Settling disputed trusts can be a complex process, and a distressing time if a disagreement has to be resolved between family members. To ensure that the process is as quick and straightforward as possible, it is important to be prepared for what to do in the event of a dispute and how you can manage every eventuality.
Consider the Grounds
If you are planning to raise a dispute, you should consider the grounds that you have to base your claim on. The legal grounds to raise a trust dispute include that the trust was not signed in line with legalities or with the correct formalities; fraud was involved in the process of creating the trust; undue influence was made against the creator of the trust; or the trustee lacked the mental capacity to understand the trust or what they were signing. Once you have considered the grounds on which you want to base the dispute, you can then raise it with a solicitor and take the case forward.
Hire a Solicitor
Next, you should always make sure that one of your first steps is that you hire trust dispute solicitors. Doing so will ensure that you know exactly what to do in terms of your individual case and that you make no mistakes along the way that could impact it. Solicitors can help to guide your case and help you arrange for evidence to be procured. They can also help you to organise mediation and discuss the best options in terms of your trust dispute, including whether it then needs to go to court.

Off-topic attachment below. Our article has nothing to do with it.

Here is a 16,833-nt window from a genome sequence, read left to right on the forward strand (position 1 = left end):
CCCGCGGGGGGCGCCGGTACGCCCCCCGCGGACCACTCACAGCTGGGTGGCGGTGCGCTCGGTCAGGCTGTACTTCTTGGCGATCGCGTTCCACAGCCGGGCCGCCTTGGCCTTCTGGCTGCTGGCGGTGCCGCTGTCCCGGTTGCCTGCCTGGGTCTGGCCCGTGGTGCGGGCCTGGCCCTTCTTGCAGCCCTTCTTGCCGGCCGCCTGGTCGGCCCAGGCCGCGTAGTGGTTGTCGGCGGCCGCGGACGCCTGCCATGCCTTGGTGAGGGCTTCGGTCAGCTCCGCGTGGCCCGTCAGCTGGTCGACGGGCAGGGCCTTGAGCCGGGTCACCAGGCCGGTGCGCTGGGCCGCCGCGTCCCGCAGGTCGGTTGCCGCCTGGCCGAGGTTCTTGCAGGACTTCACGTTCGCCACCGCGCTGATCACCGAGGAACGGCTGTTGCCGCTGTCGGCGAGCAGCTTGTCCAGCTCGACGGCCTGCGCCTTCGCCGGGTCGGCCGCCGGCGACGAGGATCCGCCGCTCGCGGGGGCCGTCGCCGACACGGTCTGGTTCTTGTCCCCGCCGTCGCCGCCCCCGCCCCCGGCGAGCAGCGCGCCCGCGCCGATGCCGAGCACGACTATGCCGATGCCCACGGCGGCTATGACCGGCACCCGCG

Most trust disputes are settled once mediation takes way. The mediation process has many advantages and will include gathering the trustees together and discussing the case in the aim of working towards a resolution. However, a third party will sit in on these discussions, who can guide your conversation and aim to bring any disputes to a close. It will ensure that the case is closed before any sort of court proceedings can go ahead, and will also enable you to maintain close relations with your family as smoothly as possible after the case is closed by making sure that the case is resolved quickly.
You can go to court in order to remove or change a trustee included in the dispute. To do this, you will have to present the appropriate evidence to a judge, who will then decide if there is enough evidence to support removing the trustee. This evidence must be written in documents or testimony in order to be valid. Your solicitor will help you to arrange court proceedings, but the court should approve settlement agreements for the best practice, and they reserve the right to enforce these after the court proceedings.
Although family trust disputes can be complicated, with this guide, you will be able to navigate your trust dispute. It ensures that you will be able to resolve it as quickly and as simply as possible, ensuring that good relations between you and your family members can be sustained.